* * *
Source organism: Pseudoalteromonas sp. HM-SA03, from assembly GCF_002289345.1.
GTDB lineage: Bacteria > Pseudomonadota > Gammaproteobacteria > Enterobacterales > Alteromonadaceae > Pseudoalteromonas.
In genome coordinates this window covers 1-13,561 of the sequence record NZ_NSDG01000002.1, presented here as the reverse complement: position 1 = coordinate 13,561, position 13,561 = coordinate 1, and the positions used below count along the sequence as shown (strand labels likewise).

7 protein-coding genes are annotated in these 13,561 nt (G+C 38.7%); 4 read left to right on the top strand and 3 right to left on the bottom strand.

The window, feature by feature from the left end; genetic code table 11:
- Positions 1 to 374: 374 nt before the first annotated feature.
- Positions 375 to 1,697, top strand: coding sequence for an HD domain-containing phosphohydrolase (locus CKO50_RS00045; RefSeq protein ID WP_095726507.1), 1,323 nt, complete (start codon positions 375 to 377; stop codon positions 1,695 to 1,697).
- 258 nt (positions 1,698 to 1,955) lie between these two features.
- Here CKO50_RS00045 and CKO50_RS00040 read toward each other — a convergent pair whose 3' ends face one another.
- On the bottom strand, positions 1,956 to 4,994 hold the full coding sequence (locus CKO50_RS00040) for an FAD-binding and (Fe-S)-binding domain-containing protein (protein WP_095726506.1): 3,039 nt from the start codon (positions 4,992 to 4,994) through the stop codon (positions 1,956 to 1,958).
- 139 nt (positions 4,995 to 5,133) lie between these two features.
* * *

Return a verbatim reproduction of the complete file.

Source organism: Pseudoalteromonas sp. HM-SA03, from assembly GCF_002289345.1.
GTDB lineage: Bacteria > Pseudomonadota > Gammaproteobacteria > Enterobacterales > Alteromonadaceae > Pseudoalteromonas.
In genome coordinates this window covers 1-13,561 of the sequence record NZ_NSDG01000002.1, presented here as the reverse complement: position 1 = coordinate 13,561, position 13,561 = coordinate 1, and the positions used below count along the sequence as shown (strand labels likewise).

7 protein-coding genes are annotated in these 13,561 nt (G+C 38.7%); 4 read left to right on the top strand and 3 right to left on the bottom strand.

The window, feature by feature from the left end; genetic code table 11:
- Positions 1 to 374: 374 nt before the first annotated feature.
- Positions 375 to 1,697, top strand: coding sequence for an HD domain-containing phosphohydrolase (locus CKO50_RS00045; RefSeq protein ID WP_095726507.1), 1,323 nt, complete (start codon positions 375 to 377; stop codon positions 1,695 to 1,697).
- 258 nt (positions 1,698 to 1,955) lie between these two features.
- Here CKO50_RS00045 and CKO50_RS00040 read toward each other — a convergent pair whose 3' ends face one another.
- On the bottom strand, positions 1,956 to 4,994 hold the full coding sequence (locus CKO50_RS00040) for an FAD-binding and (Fe-S)-binding domain-containing protein (protein WP_095726506.1): 3,039 nt from the start codon (positions 4,992 to 4,994) through the stop codon (positions 1,956 to 1,958).
- 139 nt (positions 4,995 to 5,133) lie between these two features.